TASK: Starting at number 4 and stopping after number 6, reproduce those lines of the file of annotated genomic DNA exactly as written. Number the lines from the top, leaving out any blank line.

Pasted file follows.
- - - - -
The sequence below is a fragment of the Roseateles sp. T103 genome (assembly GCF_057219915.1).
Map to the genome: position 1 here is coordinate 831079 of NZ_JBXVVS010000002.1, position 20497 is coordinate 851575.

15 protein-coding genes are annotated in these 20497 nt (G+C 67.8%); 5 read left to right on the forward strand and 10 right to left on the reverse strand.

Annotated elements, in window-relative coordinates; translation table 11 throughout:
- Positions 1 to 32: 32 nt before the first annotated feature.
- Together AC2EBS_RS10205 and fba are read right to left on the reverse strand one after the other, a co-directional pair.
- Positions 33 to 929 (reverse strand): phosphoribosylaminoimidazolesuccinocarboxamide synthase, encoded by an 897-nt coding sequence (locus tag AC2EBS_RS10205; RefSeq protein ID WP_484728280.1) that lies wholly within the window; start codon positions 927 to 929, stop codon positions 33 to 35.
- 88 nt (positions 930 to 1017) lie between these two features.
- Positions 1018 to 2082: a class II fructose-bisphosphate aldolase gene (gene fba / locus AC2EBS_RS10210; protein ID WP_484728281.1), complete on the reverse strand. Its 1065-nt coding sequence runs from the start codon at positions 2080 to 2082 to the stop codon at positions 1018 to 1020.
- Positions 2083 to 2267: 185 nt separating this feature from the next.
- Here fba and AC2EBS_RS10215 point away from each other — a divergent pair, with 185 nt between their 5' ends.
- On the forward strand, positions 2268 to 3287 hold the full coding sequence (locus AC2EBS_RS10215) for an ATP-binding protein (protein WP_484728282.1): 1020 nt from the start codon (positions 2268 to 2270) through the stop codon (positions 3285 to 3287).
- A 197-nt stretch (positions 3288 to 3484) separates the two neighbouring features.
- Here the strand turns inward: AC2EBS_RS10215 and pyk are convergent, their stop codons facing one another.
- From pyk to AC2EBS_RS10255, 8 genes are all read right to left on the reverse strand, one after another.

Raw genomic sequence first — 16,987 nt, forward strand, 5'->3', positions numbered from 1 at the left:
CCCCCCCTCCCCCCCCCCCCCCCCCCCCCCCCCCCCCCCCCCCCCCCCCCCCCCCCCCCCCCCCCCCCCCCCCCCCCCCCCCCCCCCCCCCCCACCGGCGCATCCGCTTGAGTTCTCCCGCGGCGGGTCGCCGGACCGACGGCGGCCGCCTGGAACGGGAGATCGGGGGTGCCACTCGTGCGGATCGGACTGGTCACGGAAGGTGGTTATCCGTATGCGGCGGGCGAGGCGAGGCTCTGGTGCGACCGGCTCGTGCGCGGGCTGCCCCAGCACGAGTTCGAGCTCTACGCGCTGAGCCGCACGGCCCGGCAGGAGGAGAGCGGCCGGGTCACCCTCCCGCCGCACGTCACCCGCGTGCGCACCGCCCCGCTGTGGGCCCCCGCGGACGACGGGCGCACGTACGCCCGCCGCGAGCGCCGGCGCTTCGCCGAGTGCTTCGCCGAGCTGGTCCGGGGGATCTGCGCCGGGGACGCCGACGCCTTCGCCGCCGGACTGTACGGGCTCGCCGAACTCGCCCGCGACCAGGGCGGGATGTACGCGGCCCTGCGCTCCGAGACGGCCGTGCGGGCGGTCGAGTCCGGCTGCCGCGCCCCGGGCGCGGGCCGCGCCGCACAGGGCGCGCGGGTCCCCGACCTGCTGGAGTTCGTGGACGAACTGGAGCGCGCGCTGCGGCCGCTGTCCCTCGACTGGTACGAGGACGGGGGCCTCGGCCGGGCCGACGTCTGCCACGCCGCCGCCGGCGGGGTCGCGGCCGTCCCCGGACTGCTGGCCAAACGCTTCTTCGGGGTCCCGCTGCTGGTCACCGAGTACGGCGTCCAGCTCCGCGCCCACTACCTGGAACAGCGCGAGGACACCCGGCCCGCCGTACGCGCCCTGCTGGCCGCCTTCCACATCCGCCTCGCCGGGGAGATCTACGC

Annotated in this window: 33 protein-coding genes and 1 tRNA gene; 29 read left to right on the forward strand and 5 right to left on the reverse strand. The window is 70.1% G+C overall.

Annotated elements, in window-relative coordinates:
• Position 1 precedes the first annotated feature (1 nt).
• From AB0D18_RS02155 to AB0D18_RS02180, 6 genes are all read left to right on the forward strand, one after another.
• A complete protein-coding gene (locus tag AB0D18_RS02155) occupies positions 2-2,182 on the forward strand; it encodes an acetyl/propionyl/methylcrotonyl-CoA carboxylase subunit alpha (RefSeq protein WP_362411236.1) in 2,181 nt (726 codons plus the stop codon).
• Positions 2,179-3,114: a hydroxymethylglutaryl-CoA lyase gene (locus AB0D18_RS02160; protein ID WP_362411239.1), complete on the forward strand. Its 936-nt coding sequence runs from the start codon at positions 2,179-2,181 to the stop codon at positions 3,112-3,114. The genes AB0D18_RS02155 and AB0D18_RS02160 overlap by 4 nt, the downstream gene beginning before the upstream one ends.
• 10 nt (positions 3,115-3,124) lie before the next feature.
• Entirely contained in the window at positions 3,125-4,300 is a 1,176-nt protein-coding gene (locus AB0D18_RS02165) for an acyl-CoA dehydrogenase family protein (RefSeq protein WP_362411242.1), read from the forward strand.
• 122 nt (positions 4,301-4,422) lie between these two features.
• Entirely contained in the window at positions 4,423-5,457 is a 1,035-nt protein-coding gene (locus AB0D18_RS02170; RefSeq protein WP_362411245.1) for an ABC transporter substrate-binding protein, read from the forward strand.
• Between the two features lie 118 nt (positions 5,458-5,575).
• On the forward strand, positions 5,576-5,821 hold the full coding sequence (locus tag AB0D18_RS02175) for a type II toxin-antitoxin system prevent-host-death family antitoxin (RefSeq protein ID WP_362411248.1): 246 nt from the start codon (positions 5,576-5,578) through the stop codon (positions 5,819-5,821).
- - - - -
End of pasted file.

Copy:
Annotated elements, in window-relative coordinates; translation table 11 throughout:
- Positions 1 to 32: 32 nt before the first annotated feature.
- Together AC2EBS_RS10205 and fba are read right to left on the reverse strand one after the other, a co-directional pair.